Are you aware of how your home surf spot changes when the winds are cranking from the west? What about how dramatic tidal shifts and weather patterns change the way the wave breaks or where the takeoff point is?
Below-average days are an invaluable asset to improving your knowledge base, which will pave the way for you to understand where and how to surf your spot in a variety of conditions. During sessions where the swell direction and wind lines up, you might learn a lot about your surfing from the reps you get, but you’re not learning about the spot’s extremes, or what else it may have to offer. Combining these two sets of knowledge together can help make you a better, more in-tune and flexible surfer.
Disclaimer: if the weather has the potential to create dangerous conditions, throw all of these ideas out the window and watch every Taylor Steele film back to back.
In my neck of the woods, we’ve had some monster tides lately, and the extreme swings dramatically altered the way local spots broke. A lot of reports and peers told me the waves would be dumpy at low tide, and not to bother. But after paddling around like a maniac, I found a little spot that was working, and it served up a bunch of fun lefts.
Don’t Go, Never Know
Most of us, myself included, spend way too much time debating the optimum time to suit up. Hold off for the tide push, wait for the forerunners of the next swell, hit the sunset sesh…why not just grab a cheeseburger and hit it tomorrow?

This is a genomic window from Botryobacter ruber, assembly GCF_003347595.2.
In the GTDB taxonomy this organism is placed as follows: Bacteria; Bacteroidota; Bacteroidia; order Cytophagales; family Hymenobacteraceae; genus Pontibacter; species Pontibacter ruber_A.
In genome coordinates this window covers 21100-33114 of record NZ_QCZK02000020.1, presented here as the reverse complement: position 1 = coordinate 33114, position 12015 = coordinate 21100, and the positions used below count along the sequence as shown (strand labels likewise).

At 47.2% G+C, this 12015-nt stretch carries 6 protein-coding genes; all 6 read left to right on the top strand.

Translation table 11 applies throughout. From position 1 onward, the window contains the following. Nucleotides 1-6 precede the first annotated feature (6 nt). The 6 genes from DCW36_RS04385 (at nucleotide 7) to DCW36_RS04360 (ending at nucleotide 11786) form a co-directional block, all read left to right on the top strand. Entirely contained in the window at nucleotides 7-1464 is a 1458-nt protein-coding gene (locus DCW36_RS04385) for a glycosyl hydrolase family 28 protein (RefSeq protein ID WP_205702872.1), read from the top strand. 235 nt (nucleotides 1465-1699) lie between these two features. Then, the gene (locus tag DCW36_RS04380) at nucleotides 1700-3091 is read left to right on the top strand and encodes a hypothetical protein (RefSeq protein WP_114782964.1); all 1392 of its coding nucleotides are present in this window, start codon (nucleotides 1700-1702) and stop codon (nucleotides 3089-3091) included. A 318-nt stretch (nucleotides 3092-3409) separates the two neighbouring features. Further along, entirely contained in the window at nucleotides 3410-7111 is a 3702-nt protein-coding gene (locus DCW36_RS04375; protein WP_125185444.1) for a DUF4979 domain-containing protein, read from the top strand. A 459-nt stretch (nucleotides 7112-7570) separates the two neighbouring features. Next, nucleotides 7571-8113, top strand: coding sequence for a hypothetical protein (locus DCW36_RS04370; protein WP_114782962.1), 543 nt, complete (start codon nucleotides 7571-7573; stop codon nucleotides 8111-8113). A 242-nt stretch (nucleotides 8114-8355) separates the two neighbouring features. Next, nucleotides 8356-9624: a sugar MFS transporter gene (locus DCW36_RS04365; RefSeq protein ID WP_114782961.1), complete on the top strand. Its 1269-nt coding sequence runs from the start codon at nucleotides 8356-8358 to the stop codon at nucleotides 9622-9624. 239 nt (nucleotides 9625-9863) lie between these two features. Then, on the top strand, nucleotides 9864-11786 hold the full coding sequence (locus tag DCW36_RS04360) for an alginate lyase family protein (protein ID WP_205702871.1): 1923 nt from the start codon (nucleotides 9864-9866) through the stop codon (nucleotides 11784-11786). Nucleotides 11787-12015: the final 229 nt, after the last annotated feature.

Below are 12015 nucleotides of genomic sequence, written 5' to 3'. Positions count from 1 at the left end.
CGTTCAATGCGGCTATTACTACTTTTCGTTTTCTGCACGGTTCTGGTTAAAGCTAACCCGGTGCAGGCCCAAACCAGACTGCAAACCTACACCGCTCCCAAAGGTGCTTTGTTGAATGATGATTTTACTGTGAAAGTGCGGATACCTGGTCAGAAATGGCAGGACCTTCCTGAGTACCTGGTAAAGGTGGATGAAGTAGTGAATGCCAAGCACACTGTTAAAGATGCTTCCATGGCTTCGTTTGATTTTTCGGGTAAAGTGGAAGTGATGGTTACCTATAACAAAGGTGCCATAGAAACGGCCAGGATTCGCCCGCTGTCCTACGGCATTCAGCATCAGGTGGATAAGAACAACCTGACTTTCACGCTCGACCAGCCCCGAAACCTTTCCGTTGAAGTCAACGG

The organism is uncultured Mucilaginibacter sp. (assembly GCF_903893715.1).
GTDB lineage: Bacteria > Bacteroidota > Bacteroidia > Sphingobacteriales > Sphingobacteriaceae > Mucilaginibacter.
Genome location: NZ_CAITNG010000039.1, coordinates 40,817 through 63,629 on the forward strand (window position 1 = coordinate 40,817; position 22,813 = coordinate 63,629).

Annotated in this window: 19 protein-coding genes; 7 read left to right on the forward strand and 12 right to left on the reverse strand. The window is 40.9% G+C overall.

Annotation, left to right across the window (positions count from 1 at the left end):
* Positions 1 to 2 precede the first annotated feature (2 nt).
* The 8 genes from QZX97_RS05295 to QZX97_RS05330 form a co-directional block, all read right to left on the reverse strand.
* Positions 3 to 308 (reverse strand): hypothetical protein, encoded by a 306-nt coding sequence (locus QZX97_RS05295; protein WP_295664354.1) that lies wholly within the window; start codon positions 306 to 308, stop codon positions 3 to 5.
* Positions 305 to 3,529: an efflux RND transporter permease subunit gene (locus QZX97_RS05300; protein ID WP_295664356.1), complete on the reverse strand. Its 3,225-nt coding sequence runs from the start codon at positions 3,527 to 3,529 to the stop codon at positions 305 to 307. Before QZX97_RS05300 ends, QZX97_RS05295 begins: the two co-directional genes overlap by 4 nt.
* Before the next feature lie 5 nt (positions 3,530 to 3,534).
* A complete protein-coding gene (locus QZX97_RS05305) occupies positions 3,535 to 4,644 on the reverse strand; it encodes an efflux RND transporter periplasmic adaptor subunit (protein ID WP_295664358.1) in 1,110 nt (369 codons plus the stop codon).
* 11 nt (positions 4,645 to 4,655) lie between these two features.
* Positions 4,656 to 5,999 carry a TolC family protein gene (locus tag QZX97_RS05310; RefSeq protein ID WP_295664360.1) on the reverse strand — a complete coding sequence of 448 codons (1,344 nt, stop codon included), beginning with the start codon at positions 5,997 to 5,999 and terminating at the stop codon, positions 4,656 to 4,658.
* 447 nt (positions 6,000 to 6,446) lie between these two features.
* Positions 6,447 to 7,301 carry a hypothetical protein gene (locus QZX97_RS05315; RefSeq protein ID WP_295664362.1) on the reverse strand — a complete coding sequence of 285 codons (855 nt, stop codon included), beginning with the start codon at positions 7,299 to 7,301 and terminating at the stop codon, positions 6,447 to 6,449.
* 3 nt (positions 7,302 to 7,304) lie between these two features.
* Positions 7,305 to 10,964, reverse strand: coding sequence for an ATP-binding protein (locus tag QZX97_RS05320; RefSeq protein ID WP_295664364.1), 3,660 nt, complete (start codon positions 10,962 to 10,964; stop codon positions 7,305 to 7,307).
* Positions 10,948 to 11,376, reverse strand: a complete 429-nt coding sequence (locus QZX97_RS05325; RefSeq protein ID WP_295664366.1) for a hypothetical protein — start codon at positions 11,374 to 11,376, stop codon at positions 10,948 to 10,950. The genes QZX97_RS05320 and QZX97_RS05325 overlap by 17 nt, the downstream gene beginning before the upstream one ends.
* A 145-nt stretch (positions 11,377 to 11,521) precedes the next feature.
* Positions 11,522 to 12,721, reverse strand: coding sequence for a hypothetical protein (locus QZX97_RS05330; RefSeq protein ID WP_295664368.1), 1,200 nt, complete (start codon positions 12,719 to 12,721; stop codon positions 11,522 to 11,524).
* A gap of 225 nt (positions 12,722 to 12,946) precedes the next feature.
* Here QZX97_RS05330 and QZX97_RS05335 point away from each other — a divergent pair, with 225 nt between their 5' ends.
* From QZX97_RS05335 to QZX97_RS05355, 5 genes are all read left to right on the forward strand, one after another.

Instead of hanging on the stairs and hoping the other bystander passes their “pre-surf ritual” to the left-hand side, just go. The ocean is ever changing, and by committing, you open yourself up to unforeseen developments. I recently went out on a windy, onshore day just to try out a new board and get off my computer for a bit. There were only a few people out, and the waves were lully and barely serviceable. I was about to head in after an hour when the wind dropped, the swell increased, and I found a hollow wave breaking about 300 yards away.
Disclaimer number two: just as the ocean can transform for the better, it can quickly turn for the worse, so pay attention to the forecast and know your limits.
You’re Lucky Just to be Surfing
Surfing is a blast in all conditions, and I’ve never met someone who regretted paddling out afterwards. You’re in the water, you’re getting a workout in, and you have an excuse to fire down some extra tacos later. Win-win. Now get out there and give ‘em hell, Tiger, and don’t say I never did anything for ya.